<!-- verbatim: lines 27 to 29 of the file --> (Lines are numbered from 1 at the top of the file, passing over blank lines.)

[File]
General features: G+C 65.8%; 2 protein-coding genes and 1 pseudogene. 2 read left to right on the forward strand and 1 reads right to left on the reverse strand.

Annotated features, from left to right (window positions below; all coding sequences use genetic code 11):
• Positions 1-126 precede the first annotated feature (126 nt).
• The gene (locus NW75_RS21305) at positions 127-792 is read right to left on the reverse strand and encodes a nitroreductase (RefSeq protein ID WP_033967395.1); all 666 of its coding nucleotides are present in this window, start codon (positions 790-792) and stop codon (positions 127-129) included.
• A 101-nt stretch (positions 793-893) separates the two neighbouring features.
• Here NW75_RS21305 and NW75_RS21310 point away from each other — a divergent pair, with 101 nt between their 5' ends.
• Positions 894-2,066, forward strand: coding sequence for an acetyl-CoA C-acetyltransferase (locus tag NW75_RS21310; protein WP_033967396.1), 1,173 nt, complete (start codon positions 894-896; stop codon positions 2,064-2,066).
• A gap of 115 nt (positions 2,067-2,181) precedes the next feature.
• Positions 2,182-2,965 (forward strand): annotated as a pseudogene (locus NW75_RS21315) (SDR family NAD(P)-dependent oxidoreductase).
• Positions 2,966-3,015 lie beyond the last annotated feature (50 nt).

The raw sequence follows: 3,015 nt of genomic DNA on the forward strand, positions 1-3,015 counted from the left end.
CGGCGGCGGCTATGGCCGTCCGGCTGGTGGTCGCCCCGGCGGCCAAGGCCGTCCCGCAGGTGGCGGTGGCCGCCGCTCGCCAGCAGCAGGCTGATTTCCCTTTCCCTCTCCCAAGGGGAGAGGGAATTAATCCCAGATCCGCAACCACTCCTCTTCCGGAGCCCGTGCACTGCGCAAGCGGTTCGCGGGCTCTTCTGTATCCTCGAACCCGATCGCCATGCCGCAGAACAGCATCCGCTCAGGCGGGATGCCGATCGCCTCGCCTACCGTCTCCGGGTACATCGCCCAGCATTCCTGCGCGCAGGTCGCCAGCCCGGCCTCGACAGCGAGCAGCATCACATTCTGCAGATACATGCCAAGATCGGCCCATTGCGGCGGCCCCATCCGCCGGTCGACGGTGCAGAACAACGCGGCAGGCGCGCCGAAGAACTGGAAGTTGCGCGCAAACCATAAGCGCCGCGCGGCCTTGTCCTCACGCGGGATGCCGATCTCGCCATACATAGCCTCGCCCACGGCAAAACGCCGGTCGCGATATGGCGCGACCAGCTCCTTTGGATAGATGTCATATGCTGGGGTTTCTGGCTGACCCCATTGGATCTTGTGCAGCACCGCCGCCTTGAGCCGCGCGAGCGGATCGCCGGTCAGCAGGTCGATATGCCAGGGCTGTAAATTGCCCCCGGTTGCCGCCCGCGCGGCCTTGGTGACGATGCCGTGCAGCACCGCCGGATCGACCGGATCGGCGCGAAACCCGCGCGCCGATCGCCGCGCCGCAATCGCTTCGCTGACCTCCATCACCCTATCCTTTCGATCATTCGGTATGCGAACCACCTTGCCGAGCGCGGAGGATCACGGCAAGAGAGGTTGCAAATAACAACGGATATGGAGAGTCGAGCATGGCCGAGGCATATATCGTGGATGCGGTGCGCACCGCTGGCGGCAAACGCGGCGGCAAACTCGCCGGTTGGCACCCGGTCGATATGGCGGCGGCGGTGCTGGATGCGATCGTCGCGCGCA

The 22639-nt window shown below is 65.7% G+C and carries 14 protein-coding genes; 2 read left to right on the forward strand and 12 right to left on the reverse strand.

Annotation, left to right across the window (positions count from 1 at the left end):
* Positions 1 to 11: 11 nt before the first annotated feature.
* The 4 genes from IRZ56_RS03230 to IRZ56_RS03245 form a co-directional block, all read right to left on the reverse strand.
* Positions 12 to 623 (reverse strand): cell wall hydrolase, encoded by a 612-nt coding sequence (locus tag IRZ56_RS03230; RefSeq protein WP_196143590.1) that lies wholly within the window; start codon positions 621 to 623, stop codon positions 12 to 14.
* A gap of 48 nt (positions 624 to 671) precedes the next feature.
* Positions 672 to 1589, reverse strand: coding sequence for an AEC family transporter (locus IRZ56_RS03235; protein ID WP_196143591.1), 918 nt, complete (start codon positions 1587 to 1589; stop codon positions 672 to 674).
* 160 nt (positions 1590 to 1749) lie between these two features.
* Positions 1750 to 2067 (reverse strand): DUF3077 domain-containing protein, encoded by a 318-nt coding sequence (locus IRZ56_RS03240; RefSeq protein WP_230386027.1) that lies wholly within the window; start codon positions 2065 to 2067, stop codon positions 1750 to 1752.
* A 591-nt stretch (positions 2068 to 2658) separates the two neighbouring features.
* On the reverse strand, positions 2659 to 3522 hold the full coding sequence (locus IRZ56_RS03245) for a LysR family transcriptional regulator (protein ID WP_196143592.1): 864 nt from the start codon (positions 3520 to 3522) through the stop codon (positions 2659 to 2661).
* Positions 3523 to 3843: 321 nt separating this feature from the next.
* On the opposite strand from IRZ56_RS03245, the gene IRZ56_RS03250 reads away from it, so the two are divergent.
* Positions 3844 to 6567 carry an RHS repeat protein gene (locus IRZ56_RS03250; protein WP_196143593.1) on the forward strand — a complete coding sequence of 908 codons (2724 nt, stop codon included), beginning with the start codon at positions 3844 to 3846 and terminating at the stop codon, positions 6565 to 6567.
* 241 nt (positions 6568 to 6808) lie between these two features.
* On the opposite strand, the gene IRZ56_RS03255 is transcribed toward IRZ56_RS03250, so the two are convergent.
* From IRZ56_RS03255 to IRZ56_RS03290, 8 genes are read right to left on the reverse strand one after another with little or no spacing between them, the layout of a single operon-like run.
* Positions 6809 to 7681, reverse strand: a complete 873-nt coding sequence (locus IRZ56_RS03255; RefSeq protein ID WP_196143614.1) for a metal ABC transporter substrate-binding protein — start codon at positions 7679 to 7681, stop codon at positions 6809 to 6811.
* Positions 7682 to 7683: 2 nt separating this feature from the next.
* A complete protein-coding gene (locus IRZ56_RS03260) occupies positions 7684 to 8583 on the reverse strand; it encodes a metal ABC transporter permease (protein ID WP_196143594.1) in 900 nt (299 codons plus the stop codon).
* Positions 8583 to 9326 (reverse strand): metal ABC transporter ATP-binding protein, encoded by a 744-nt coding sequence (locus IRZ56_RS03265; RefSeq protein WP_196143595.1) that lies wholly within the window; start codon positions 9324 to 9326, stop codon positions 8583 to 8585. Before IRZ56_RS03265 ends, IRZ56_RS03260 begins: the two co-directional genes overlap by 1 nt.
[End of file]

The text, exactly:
* 241 nt (positions 6568 to 6808) lie between these two features.
* On the opposite strand, the gene IRZ56_RS03255 is transcribed toward IRZ56_RS03250, so the two are convergent.
* From IRZ56_RS03255 to IRZ56_RS03290, 8 genes are read right to left on the reverse strand one after another with little or no spacing between them, the layout of a single operon-like run.